Comment of the Day: The Value of Failed Developments

COMMENT OF THE DAY: THE VALUE OF FAILED DEVELOPMENTS “The financial failure of Mosaic is not related to zoning or neighborhood protection. Mosaic represents a massive mixed-use project that will (eventually) fill up and further the civic goals of increasing population density and adding positively to the streetscape. In the mean time, the FDIC and out-of-state investors are paying the property tax bill on units that aren’t occupied by people that would stress our infrastructure. Where’s the downside in that? If the alternative were a vacant lot, Mosaic is far preferable from a civic perspective. . . .” [TheNiche, commenting on Only the Towers Remain Standing: Mosaic and Friends Break the Bank]

10 Comment

  • You ask: where’s the downside in government entities supported by tax dollars floating a project like Mosaic? Commisar Obama could not have proposed the question better himself.

  • The FDIC is funded by insurance payments by member banks and thrift institutions, not taxes. While I think TheNiche is being a bit cavalier, he is not talking about tax dollars floating anything.

    Now if you will excuse me, Commissar Obama has asked for my help suppressing some kulaks. All power to the workers’ and farmers’ soviet!

  • Allow me to re-phrase. You ask: Where is the downside in redistributing wealth through a government agency to float the Mosaic? Commissar Obama would be equally pleased.

    RWB- Your assistance rustling up 60 Senate votes will be needed as well.

  • RWB writes: The FDIC is funded by insurance payments by member banks and thrift institutions, not taxes.

    Well, yes, but the FDIC payments made by banks come from somewhere, either from, for example, higher interest rates charged on loans made by the bank, increased fees paid by bank customers, or lower interest rates given on deposits owned by the bank’s customers, all of which are, effectively, “a tax.”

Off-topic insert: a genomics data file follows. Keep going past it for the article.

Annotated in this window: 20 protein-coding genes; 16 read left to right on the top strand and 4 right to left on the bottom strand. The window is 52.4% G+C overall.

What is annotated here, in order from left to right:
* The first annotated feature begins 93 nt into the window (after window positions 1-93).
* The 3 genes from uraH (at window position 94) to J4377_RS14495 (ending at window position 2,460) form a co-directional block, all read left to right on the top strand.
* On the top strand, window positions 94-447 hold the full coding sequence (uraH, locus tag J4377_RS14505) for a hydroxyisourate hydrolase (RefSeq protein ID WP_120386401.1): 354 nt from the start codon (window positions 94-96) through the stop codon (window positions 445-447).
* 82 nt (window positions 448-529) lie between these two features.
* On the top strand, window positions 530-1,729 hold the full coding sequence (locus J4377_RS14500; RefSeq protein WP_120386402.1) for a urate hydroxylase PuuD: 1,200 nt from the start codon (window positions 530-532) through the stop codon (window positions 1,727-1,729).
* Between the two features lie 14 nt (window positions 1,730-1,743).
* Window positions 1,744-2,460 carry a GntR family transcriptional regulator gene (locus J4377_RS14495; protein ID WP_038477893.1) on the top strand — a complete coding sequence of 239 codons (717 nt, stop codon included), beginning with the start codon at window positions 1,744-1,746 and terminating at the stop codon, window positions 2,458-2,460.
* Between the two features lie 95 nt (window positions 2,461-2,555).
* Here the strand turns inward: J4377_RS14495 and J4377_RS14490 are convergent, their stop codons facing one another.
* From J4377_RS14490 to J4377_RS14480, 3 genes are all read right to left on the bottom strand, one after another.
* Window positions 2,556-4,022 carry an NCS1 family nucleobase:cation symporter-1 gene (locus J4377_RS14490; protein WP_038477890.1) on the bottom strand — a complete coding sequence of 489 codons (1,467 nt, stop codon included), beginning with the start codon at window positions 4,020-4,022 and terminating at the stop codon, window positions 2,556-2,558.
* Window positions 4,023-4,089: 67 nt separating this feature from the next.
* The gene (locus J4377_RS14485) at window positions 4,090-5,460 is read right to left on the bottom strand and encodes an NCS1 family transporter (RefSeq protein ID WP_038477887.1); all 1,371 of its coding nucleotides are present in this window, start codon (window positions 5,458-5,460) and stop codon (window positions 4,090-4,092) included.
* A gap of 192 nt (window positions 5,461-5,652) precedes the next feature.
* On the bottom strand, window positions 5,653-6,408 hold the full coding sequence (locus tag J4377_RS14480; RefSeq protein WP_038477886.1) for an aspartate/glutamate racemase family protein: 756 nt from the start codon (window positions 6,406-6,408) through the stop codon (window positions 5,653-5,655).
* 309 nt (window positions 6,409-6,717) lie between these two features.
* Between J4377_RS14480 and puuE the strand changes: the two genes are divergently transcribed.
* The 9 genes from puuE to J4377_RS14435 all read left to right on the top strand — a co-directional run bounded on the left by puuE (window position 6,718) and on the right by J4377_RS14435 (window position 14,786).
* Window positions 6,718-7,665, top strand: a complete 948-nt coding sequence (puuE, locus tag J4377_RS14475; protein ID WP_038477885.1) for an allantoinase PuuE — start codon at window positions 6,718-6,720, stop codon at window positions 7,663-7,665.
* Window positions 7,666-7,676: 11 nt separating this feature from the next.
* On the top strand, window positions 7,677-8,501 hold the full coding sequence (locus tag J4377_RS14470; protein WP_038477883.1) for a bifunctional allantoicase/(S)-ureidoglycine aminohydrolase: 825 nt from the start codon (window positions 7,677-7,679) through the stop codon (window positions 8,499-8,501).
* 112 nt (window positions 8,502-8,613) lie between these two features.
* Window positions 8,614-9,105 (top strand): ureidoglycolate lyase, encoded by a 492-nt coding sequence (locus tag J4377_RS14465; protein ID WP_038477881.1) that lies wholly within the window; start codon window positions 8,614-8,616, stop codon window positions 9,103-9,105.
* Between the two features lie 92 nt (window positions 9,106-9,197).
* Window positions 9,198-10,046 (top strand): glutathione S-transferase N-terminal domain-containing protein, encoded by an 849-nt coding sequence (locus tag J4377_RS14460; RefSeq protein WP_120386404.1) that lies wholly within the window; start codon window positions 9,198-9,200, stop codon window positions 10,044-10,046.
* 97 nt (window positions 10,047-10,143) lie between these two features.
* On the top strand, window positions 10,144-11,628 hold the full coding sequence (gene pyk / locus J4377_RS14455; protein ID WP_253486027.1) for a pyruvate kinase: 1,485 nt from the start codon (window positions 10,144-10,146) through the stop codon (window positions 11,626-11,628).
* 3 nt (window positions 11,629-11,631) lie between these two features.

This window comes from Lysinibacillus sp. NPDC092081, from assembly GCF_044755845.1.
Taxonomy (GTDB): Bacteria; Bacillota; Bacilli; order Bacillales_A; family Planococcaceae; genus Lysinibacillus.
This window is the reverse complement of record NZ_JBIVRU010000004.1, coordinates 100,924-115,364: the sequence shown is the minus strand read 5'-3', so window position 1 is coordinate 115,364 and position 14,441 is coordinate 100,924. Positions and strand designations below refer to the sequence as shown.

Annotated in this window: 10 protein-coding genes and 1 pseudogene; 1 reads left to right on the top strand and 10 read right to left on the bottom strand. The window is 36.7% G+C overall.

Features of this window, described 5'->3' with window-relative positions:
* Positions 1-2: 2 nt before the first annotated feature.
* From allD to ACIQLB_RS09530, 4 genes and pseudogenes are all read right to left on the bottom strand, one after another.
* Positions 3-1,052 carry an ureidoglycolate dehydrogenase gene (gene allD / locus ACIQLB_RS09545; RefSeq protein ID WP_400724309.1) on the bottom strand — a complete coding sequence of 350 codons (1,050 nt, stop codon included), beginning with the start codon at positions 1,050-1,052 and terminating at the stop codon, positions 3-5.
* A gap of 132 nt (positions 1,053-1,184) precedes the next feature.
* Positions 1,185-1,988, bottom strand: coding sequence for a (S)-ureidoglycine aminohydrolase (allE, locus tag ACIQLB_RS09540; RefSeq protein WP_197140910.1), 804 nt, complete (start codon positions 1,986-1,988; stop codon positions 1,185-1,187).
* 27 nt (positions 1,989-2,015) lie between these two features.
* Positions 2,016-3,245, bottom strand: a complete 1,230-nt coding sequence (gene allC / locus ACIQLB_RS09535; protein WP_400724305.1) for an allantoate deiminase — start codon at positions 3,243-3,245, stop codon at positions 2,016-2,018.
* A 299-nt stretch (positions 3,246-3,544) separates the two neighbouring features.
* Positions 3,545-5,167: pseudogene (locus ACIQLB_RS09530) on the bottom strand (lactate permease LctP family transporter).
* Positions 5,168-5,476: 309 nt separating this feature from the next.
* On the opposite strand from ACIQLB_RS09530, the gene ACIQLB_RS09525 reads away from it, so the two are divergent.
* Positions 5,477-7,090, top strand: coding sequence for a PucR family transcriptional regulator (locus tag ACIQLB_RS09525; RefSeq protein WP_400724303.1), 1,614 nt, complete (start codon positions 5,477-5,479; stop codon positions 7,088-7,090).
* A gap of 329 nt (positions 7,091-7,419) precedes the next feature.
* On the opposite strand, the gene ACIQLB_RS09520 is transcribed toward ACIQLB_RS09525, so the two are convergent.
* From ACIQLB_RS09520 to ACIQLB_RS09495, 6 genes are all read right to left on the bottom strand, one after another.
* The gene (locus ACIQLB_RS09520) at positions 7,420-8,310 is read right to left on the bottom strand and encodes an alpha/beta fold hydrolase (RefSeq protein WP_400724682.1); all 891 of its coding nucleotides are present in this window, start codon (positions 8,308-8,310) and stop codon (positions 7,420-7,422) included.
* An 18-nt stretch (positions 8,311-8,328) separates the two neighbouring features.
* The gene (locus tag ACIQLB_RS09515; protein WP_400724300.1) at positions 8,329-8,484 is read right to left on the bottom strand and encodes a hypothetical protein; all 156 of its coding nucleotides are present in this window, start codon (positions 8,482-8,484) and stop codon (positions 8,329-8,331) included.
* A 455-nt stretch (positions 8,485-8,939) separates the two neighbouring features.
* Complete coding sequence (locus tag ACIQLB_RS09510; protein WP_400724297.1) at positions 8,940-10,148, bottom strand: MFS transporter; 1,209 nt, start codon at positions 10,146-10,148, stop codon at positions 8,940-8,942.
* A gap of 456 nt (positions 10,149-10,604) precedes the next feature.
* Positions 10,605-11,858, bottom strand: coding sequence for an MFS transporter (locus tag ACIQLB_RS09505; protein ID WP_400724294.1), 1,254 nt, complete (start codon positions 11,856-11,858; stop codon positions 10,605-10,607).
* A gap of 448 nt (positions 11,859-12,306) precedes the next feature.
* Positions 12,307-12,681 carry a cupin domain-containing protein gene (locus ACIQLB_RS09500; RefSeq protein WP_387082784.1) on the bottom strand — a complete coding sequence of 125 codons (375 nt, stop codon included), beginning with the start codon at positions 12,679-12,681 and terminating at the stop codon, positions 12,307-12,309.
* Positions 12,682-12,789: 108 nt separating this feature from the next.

• Since this quote was ripped from its context, let me clarify that this was a response to a real estate neophyte that thought that the financial failure at Mosaic somehow undermined local government entities and local citizens, when from a purely fiscal standpoint, the City of Houston, Harris County, HISD, and ever other taxing entity with jurisdiction including Mosaic wins out. I’d argue that the locals net out ahead of the game, as well; Texas as a state doesn’t get anywhere near its fair share of redistributed wealth returned to us, so to the extent that we can’t keep the process of redistribution from happening (and we obviously can’t), every little bit that comes back home should be considered welcome news. I just wish someone would let Rick Perry know that.

  • it’s easy to gloat when developers (and banks) get into trouble, but I have to agree this project is a much better alternative to the urban fabric than a vacant lot would be. in the long term, the financials will work out for the city and county.

  • I still can’t see how an empty tower or two of aging materials & design, is better that an empty lot full of sunshine, views & maybe even wildflowers…
    Just sayin’ if that out-of-town investment built something that could actually be sold, bring tax-payers to town & create traffic for local businesses, it would be better. Better even that sunshine, views & wildflowers.

  • I have good news for you, movocelot. With great patience you will find deep satisfaction. You needn’t even lift a finger; it will just come to you, as if it were your destiny. So sayeth yogi Niche.

  • We have very few white elephants…now if you want to have a discussion head over to Florida….all things considered we are lucky to have come out as well as we did…so to me from a city standpoint this is not a big deal, for the people involved (investors, buyers, etc.) it is everything. So where you looking from makes all the difference.